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You’ll enjoy this. To improve security I’m forced to change my password for the Dutch tax website at least yearly. Easy enough, wouldn’t you think?
Your password should:
- be different from your previous passwords
- have 3 characters not in your previous password
- be at least 6 characters long
- not contain more than 3 identical characters
- contain at least 3 letters
- contain at least 1 digit
These rules, combined with a given username analogous to NL0001239988 make it impossible for me to remember my credentials. As a result, I have to write them down, making it less safe. The first time I had to think up a password for the site, the result was fuck123. Somehow, these rules don’t work with me.
Additionaly, the Belastingdienst stores all my past passwords! If they’re so concerned about security, they should not store passwords at all. Every developer should know that.
Sigh. I don’t mind paying taxes. I do mind the hassle and illogic.
Source: denationalepopquiz.nl (new quiz available in January 2008)
Above a famous female singer pictured as Smurfette. I got hold of this picture in a preview for the 2008 quiz. Do you recognize her? Not that hard. I thought it to be artistic enough to share it.
I was touched by this plea for common sense in legislation for distribution of digital products and user generated content.
Read more from Mr. Lessig on his weblog
Special times for close friends (pics):
I’ll meet her next friday. A nice way to see my circle of friends grow 🙂
Paul Graham in How to start a startup:
“Ever notice how much easier it is to hack at home than at work? So why not make work more like home?”
“I think hiring people is the worst thing a company can do. To start with, people are a recurring expense, which is the worst kind. […] worst of all, they slow you down: instead of sticking your head in someone’s office and checking out an idea with them, eight people have to have a meeting about it.”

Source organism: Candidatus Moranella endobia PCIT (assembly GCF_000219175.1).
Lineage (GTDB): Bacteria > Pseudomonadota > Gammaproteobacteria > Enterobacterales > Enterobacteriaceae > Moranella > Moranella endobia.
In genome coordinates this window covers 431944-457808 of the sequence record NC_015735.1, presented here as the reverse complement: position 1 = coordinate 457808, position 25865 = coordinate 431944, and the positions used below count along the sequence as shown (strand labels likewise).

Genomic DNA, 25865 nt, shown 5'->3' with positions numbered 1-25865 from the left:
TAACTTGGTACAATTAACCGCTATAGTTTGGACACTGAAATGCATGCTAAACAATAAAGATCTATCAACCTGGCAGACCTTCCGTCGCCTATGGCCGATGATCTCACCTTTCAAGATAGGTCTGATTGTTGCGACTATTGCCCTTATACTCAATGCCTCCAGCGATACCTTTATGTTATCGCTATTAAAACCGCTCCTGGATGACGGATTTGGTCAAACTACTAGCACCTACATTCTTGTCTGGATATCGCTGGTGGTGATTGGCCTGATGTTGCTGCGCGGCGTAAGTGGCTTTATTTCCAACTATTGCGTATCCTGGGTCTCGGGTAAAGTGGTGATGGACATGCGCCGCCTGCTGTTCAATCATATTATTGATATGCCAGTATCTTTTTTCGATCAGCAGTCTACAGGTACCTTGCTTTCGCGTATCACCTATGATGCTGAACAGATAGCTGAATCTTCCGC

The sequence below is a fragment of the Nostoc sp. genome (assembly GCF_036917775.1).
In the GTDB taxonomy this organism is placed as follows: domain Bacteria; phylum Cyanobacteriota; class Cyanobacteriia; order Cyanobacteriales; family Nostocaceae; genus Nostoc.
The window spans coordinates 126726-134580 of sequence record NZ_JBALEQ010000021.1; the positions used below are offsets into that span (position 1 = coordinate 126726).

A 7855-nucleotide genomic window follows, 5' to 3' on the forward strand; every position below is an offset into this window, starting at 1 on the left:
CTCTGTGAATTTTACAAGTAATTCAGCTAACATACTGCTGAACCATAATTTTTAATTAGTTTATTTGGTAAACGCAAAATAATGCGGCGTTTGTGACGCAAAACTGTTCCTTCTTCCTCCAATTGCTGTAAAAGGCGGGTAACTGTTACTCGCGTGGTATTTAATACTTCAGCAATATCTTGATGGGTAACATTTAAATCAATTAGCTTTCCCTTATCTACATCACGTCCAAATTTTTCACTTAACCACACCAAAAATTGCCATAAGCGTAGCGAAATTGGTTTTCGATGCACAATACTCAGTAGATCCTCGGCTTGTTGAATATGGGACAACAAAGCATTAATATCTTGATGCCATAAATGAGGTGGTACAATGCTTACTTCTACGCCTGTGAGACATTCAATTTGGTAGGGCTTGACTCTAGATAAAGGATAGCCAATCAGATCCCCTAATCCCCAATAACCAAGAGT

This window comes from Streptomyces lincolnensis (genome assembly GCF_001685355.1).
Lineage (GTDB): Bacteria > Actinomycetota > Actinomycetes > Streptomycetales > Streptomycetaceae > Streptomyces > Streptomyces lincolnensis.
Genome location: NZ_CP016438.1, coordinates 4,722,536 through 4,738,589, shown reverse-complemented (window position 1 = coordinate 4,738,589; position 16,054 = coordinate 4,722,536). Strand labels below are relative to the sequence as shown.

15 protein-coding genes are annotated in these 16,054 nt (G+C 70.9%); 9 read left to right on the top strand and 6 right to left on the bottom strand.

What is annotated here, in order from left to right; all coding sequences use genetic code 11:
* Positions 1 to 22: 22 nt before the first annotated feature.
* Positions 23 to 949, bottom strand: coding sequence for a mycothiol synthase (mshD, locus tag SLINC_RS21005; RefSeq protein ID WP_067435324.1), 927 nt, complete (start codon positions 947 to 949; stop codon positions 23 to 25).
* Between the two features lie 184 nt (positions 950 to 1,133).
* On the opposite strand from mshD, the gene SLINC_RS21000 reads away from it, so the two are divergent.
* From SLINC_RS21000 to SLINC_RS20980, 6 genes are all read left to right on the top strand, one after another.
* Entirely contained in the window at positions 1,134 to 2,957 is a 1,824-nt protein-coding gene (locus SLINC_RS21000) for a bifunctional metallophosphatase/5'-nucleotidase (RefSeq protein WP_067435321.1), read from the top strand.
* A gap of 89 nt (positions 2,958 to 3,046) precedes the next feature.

Would you expect a technical specification to be human readable? Would you expect it to be even more human readable when it’s an “open” specification?
Now take a look at the picture below, would you consider this pile of paper — being the 6000 pages OOXML spec — human readable?
Someone is in a hurry trying to get a specification ISO certified, without having a correct, accessible specification.
For those wondering where I’ve been lately: Ghana. Stories, pictures and even a movie clip on margaliti.blogspot.com (dutch).
I put some pictures online at sodutch.com.
Relaxing at Point7 in Tamale
Fabricating UTP cables in Akoma Computer School Tamale
Broodje ei (egg sandwich) in Hohoe
Breakfast at the Golden Beach Resort in Prampram
View from our room in Fort Lijdzaamheid (Fort Patience)
All work and no play makes Jack a dull boy.
Living in the Place you Belong,
with the People you Love,
doing the Right Work,
— Leider and Shapiro in Repacking your bags
Computer Software Engineer – $52,000+ yearly
If you’re technically minded and talented, you easily can find work as a computer software engineer, without having to go through any schooling. While basic courses and tech courses may help, most companies are willing to provide at least some training. If you’re already designing software in your spare time, this would be a great fit.
Computer Programmer – $55,000+ yearly
Whether you decide to freelance or work for a company, computer programmers usually are hired based on ability and not education. If you’ve got what it takes, you easily can start earning close to $60,000 a year doing what you love.
Let me rephrase this freely:
If you’re technically minded, talented and already designing software in your spare time, you can get a job in doing what you love. If you’ve got what it takes, companies will hire you and provide training.
That’s a positive thought!
Someone told me if you spend 1 hour each day studying a specific subject. You will be an expert in that subject in seven years. You can probably make it in 4 years if you study 2 hours each day. Still, becoming an expert takes time!
Being “technically minded” helps you choose the subject. Being “talented” eases the learning curve. And finally, “designing software in your spare time” adds to the daily hours.
“People who write bad code spend their lives fixing it. That’s one big reason they’re so slow.”
— Kevin Barnes on his Code Craft weblog
Kevin makes this statement while trying to answer why great coders get paid to little.
I think the underlying principle is quite simple: it is very hard to know if a programmer is really good. Or, in Kevins words “the manager has only a fairly limited capacity to recognize the skill of the engineer”. Anybody can call himself a programmer or web developer.
While you think about this, do read coding horror’s Why can’t programmers.. program? The answer seems to be “Hire Tough”.
With all these programmers blogging about the art and craft of programming, the question rises: how good are these writers themselves? How good a programmer am I?
You should know how to program OO, preferably in Python. Be keen on Linux and open source in general. Know how to handle large databases. Your dutch should be fluent (sorry about that).
They’re nice to me.
What’s the catch? You’ll end up working closely with me 🙂
Let me take a stand.
If two people love each other, unconditionally. If they want to express that love in promising each other, the world and maybe their God, to stay together and care for each other until death do them part.
Then let them.